Vintage Port -The Chalk Mark
Posted 9 March 2018
by Dia Grigoriou
As we sell quite a lot of vintage port, one of the things we are often asked about is as to why is there a blob of white paint on the Port bottle.
Vintage Port did not legally have to be labelled for sale until it became law with the 1977 Port vintage, so there was often no label to see which way up the bottle was (the vintage and name of the Port would be on the capsule and the cork). Therefore, if the bottle was left one one side the sediment will all collect on one side. Sometimes it is a neat blob of white paint on a vintage Port bottle, other times it is a real splash – and it seems to vary from Port house to Port House and, no doubt, depends who was working in the cellar on particular day.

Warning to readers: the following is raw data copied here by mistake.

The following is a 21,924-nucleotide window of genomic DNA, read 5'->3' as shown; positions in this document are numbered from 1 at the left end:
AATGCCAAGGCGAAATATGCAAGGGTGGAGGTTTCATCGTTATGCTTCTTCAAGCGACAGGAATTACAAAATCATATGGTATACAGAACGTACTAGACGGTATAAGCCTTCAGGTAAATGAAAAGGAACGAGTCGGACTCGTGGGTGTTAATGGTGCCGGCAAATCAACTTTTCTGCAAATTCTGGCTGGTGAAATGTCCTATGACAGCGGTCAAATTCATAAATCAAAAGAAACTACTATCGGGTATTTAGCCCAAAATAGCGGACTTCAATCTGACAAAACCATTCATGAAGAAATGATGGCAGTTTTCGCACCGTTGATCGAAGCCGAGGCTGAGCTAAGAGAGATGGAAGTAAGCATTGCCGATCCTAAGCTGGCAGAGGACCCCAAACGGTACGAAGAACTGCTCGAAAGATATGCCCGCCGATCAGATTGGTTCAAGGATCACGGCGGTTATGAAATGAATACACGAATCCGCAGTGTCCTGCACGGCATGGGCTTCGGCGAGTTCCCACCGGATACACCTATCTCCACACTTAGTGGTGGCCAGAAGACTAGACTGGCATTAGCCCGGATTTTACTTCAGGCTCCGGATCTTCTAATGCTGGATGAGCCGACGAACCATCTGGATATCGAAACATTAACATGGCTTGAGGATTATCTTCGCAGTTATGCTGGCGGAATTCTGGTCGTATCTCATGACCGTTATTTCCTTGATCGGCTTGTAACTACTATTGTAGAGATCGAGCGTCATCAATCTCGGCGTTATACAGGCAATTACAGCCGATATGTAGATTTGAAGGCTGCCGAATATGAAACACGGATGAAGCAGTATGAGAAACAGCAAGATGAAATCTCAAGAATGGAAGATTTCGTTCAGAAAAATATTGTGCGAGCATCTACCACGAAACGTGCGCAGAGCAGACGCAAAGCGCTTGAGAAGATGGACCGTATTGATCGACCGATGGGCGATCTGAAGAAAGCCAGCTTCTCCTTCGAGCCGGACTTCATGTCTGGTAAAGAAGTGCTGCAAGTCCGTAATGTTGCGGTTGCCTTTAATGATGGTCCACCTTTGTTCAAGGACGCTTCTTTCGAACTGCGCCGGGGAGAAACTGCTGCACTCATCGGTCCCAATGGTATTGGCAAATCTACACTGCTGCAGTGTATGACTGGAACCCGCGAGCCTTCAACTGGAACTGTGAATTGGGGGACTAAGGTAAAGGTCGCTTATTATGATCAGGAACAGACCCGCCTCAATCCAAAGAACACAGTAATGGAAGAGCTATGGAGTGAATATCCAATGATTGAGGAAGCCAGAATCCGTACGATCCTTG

So to answer the question specifically, the chalk mark sometimes known as the splash mark, is a dash of white chalk or paint placed on the side of a bottle of Vintage Port to show in which position it was stored in the Port house's cellar. Bottles of Vintage Port should be stored lying down to keep the cork moist. The chalk mark is placed on the upper side of the bottle. Any sediment which forms in the bottle will therefore settle on the side opposite to the chalk mark. This is useful information when decanting a bottle of Vintage Port. If the bottle is held with the white mark uppermost, there is less likelihood of the sediment being disturbed. If there is no white mark, as is often now the case, the bottle should be held with the label uppermost.